With "hot political potato" stories like President Obama's inauguration speech and Hillary Clinton’s testimony at the Benghazi hearings, the contrast in coverage was even more pronounced than usual this week.

Here are our top contrast picks for these two big stories:

Benghazi stories

From the Right (Fox News): 

Republicans challenge Clinton claims on budget cuts, Benghazi cable

“Republicans are challenging a host of statements made by Secretary of State Hillary Clinton … claiming that complaints about a lack of funding are bogus and questioning the secretary's insistence she never saw urgent cables warning about the danger of an attack.”

From the Left leaning (Washington Post):

In her Capitol Hill swan song, Hillary Clinton shines

 “…she came blazing onto Capitol Hill in true Hillary style, concluding the Libya drama on her terms and exiting the Washington stage to regroup for her next adventure…”

From the Center (CNN):

Five things we learned from the Benghazi hearings

“Clinton acknowledged a "systemic breakdown" cited by an independent review of issues leading up to the armed assault and said her department was taking additional steps to increase security at U.S. diplomatic facilities.”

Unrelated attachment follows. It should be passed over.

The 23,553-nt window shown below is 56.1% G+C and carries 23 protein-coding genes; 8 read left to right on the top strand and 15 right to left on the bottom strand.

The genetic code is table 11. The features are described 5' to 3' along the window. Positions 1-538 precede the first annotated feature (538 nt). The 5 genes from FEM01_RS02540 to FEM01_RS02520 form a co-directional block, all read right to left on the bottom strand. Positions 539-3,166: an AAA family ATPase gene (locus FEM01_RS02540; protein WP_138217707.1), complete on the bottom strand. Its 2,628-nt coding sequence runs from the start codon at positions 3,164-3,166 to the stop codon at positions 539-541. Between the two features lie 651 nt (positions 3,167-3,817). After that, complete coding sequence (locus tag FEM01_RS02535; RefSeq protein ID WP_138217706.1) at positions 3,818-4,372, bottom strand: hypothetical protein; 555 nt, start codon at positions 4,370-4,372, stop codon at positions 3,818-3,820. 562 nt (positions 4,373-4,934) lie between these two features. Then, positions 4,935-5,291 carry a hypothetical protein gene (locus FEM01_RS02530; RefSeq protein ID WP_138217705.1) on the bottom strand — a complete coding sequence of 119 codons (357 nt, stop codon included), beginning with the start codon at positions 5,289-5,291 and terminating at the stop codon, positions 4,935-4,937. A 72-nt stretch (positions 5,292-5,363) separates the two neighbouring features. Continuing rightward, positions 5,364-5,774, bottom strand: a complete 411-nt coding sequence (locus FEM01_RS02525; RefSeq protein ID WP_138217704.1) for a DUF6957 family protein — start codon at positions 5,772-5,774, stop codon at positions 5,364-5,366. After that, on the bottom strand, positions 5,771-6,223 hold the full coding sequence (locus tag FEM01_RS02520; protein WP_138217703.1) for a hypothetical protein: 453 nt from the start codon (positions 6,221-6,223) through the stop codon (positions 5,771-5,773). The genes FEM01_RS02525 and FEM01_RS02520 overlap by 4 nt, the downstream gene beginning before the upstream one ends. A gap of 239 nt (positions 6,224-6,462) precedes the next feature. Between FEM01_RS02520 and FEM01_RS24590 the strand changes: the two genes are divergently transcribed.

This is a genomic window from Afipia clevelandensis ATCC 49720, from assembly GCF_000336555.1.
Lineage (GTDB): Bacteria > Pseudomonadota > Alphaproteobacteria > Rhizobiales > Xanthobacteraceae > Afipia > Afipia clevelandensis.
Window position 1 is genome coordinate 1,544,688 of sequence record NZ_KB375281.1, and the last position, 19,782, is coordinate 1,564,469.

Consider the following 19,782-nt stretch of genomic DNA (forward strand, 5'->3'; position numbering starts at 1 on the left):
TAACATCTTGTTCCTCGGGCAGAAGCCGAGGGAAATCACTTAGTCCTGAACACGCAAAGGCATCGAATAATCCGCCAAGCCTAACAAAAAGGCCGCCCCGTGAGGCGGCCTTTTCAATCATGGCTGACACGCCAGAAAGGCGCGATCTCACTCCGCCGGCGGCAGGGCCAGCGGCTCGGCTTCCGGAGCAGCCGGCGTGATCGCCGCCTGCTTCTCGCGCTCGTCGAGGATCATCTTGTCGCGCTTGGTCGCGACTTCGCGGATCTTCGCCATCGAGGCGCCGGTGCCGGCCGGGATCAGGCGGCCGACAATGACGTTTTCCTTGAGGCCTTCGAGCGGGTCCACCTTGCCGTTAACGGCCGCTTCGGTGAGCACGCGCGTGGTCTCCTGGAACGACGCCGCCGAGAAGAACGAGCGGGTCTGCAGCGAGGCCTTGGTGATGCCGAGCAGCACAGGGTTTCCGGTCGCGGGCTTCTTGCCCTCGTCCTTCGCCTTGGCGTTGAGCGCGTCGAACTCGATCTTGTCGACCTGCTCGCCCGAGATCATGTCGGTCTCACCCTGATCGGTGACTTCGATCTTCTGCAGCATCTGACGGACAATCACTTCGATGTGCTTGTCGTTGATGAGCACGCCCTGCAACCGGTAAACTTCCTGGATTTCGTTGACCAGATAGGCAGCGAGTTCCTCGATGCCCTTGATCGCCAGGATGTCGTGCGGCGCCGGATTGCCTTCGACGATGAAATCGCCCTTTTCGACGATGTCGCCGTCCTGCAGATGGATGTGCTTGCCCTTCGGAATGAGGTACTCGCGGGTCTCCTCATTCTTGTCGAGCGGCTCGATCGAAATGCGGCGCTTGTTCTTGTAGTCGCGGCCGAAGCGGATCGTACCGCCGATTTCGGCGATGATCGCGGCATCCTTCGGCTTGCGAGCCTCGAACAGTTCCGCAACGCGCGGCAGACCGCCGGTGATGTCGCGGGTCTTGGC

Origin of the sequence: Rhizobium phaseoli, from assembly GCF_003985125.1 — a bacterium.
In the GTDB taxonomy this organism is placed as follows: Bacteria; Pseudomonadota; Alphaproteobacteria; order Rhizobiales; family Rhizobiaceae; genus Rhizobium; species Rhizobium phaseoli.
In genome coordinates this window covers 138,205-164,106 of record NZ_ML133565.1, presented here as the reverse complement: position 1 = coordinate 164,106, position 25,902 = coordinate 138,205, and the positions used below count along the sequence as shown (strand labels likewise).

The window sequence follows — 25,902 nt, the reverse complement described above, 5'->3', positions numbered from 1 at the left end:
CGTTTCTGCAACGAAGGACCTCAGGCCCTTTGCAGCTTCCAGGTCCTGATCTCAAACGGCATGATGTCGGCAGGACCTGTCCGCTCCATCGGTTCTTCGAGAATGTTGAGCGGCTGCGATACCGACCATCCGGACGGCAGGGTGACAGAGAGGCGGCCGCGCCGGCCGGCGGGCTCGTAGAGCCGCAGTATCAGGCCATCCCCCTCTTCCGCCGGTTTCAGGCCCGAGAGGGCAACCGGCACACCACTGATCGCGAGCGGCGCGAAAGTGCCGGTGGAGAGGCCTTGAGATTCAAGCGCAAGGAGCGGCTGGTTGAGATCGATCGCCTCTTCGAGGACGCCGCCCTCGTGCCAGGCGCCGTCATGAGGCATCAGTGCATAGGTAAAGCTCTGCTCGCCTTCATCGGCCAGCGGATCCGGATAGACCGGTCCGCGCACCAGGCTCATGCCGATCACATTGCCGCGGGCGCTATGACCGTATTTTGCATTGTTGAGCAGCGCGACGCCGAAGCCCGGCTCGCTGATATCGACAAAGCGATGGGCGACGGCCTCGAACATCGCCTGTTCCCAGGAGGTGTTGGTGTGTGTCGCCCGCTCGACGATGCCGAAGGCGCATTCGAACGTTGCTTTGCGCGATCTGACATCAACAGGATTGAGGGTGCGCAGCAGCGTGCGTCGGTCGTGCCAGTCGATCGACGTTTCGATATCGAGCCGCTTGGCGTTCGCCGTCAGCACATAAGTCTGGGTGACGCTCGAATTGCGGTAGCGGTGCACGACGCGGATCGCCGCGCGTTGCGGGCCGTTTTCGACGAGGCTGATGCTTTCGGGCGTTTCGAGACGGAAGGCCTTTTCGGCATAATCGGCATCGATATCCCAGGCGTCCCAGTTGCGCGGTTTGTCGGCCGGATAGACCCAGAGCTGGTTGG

Inauguration speech stories

From the Right (Rich Lowry, editor of National Review):

Rush was right

"Obama settled once and for all the debate over his place on the political spectrum and his political designs. He’s an unabashed liberal determined to shift our politics and our country irrevocably to the left."

From the Left (Hari Sevugan, former spokesperson for the Democratic National Committee and 2008 Obama campaign):

Obama’s speech was mainstream - not liberal

“…poll after poll shows that what Republicans viscerally react to as “liberal” is, in fact, where a majority of Americans are on key social issues.”

From the Center (NPR):

Resolute Rhetoric: Obama's Confident Case For Government 

“What was most striking, however, to historians and former presidential speechwriters was Obama's defense of government programs that build bridges and railroads, that ensure, he said, competitive and fair free markets, and that provide a "measure of security and dignity" to the nation's old, its needy, and those rocked by misfortune.”

Interestingly, both Sevugan (Obama’s speech was mainstream - not liberaland Lowry (Rush was right) claim that the other side agrees with their view of Obama's speech. The former Obama spokesman wrote, "Republicans – the ones interested in winning again anyhow – admitted it," and the National Review editor stated, "Obama’s allies exulted in his open embrace of liberal ideology."